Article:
verb (used with object), hugged, hug·ging.

to clasp tightly in the arms, especially with affection; embrace.
to cling firmly or fondly to; cherish: to hug an opinion.
to keep close to, as in sailing, walking, or in moving along or alongside of: to hug the shore; to hug the road.

verb (used without object), hugged, hug·ging.

to cling together; lie close.


a tight clasp with the arms; embrace.

Origin of hug

1560–70; perhaps < Old Norse hugga to soothe, console; akin to Old English hogian to care for
Related formshug·ger, nounhug·ging·ly, adverbun·hugged, adjective Unabridged Based on the Random House Unabridged Dictionary, © Random House, Inc. 2019

Examples from the Web for hug

Contemporary Examples of hug

Historical Examples of hug

  • And then Mike came tearing up and gave him a hug and a pat on the back.

  • If he be the man I take him for, he must hug an obstacle to his heart as a Heaven-sent gift.

    One Of Them

    Charles James Lever

  • Should they not hug their pillow as the friend of their bosom?

    Arthur O'Leary

    Charles James Lever

  • He became greatly alarmed, and got rid of his sister's hug definitely.

    A Set of Six

    Joseph Conrad

  • There's Barbara Lee, let's hug her—think how dreadful to have her go away.


    Jane Abbott

British Dictionary definitions for hug


verb hugs, hugging or hugged (mainly tr)

(also intr) to clasp (another person or thing) tightly or (of two people) to cling close together; embrace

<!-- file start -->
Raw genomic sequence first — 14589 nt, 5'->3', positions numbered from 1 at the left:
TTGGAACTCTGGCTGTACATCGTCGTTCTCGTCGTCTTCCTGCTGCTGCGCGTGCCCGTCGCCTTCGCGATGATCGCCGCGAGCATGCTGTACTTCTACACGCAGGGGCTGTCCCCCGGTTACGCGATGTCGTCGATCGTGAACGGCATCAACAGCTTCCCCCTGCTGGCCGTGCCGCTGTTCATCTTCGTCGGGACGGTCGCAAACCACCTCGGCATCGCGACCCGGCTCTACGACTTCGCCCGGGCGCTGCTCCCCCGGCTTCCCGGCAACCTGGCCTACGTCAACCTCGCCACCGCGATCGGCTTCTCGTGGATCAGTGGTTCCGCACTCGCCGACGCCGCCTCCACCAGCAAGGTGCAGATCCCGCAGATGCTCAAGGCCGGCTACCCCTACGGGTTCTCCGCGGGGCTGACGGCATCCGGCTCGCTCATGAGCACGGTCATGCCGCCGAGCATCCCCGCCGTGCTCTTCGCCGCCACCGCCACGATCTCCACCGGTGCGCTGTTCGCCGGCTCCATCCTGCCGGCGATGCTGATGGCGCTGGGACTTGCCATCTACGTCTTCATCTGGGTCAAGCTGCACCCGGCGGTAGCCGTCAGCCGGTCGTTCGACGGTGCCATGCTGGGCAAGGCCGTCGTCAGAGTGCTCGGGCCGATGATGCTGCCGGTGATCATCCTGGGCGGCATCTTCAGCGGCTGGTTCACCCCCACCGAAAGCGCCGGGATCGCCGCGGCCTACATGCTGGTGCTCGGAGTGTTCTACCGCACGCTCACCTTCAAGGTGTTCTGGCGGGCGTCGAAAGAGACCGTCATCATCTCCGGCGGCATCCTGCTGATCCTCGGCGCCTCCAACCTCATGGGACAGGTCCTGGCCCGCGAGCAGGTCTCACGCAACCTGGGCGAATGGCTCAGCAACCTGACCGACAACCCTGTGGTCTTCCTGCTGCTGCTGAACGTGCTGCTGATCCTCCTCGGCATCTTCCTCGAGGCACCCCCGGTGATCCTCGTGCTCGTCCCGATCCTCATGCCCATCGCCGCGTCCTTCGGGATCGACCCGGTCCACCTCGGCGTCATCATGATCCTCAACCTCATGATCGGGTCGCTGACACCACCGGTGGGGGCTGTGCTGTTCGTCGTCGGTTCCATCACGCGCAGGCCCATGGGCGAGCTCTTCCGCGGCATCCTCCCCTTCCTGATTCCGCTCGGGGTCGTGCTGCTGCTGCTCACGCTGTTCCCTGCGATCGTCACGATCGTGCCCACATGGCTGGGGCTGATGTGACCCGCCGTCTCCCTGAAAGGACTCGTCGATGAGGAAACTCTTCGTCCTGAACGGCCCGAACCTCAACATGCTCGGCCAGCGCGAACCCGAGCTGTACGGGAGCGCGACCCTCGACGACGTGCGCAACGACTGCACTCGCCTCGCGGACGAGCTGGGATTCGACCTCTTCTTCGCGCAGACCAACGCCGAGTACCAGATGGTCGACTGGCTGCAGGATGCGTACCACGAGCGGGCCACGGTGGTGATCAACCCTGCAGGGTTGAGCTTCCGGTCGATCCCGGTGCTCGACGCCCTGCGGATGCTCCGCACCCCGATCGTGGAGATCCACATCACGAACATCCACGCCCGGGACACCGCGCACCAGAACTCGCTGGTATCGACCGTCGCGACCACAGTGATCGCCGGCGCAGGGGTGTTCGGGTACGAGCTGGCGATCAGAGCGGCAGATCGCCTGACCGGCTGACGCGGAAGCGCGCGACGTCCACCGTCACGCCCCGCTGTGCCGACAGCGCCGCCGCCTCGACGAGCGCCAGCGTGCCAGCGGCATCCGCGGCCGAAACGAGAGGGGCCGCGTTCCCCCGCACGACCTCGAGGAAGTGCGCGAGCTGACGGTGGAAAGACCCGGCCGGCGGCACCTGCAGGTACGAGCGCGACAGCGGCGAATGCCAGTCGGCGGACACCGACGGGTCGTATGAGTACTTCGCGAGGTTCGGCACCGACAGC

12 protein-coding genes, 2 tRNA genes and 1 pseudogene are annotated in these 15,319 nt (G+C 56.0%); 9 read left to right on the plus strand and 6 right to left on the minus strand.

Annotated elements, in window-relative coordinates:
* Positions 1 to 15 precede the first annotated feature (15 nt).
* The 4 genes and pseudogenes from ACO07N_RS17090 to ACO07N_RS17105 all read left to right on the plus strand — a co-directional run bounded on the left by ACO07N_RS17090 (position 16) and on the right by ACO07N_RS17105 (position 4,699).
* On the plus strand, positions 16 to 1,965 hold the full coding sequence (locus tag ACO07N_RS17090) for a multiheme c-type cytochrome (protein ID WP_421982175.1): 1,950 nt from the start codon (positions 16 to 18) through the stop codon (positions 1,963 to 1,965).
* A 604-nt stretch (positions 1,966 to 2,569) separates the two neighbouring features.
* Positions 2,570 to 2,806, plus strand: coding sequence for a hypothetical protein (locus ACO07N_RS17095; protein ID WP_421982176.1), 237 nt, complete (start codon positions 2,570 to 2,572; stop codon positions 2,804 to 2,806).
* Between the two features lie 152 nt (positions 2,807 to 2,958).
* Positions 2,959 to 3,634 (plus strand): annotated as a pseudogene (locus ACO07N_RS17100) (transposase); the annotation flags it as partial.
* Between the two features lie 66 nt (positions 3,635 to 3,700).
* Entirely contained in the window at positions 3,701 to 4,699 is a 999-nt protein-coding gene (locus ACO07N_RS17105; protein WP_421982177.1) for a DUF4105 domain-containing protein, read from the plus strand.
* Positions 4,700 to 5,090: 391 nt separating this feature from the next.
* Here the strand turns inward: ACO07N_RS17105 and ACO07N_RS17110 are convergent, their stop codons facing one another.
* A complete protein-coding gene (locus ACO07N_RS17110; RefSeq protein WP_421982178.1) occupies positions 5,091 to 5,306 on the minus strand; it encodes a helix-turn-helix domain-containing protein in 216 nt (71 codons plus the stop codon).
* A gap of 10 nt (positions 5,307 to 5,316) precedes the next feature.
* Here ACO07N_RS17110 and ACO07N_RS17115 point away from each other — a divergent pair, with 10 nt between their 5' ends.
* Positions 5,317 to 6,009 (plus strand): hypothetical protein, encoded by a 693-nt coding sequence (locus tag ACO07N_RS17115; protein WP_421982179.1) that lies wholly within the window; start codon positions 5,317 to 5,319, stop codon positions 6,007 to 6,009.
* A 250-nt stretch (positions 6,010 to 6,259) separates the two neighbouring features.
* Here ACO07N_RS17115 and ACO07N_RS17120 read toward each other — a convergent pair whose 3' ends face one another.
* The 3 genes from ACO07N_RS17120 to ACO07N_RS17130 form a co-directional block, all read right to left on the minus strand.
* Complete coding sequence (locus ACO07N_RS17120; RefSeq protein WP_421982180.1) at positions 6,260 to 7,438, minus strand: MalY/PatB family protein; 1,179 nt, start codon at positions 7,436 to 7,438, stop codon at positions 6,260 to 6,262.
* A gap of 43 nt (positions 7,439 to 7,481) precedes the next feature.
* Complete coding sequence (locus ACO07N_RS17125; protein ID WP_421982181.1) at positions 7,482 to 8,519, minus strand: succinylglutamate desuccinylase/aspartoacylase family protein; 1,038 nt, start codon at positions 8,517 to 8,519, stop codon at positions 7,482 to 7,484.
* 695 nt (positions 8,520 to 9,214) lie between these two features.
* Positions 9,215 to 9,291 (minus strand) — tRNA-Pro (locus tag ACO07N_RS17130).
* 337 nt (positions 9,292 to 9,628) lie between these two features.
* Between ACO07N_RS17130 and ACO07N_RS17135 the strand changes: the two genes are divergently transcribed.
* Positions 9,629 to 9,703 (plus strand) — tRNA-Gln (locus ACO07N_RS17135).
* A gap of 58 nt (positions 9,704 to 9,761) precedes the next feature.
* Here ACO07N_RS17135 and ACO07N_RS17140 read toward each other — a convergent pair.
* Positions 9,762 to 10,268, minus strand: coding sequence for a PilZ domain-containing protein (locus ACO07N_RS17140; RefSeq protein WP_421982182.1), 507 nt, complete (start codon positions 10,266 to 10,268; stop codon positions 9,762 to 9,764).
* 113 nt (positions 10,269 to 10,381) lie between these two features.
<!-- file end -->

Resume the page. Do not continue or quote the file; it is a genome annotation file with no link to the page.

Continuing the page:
to keep close to a shore, kerb, etc
to cling to (beliefs, etc); cherish
to congratulate (oneself); be delighted with (oneself)


a tight or fond embrace
Derived Formshuggable, adjectivehugger, noun

Word Origin for hug

C16: probably of Scandinavian origin; related to Old Norse hugga to comfort, Old English hogian to take care of
Collins English Dictionary - Complete & Unabridged 2012 Digital Edition © William Collins Sons & Co. Ltd. 1979, 1986 © HarperCollins Publishers 1998, 2000, 2003, 2005, 2006, 2007, 2009, 2012

Word Origin and History for hug

1560s, hugge "to embrace," of unknown origin; perhaps from Old Norse hugga "to comfort," from hugr "courage, mood," from Proto-Germanic *hugjan, related to Old English hycgan "to think, consider," Gothic hugs "mind, soul, thought." Other have noted the similarity in some senses to German hegen "to foster, cherish," originally "to enclose with a hedge." Related: Hugged; hugging. The noun was originally (1610s) a hold in wrestling. Meaning "affectionate embrace" is from 1650s.

Online Etymology Dictionary, © 2010 Douglas Harper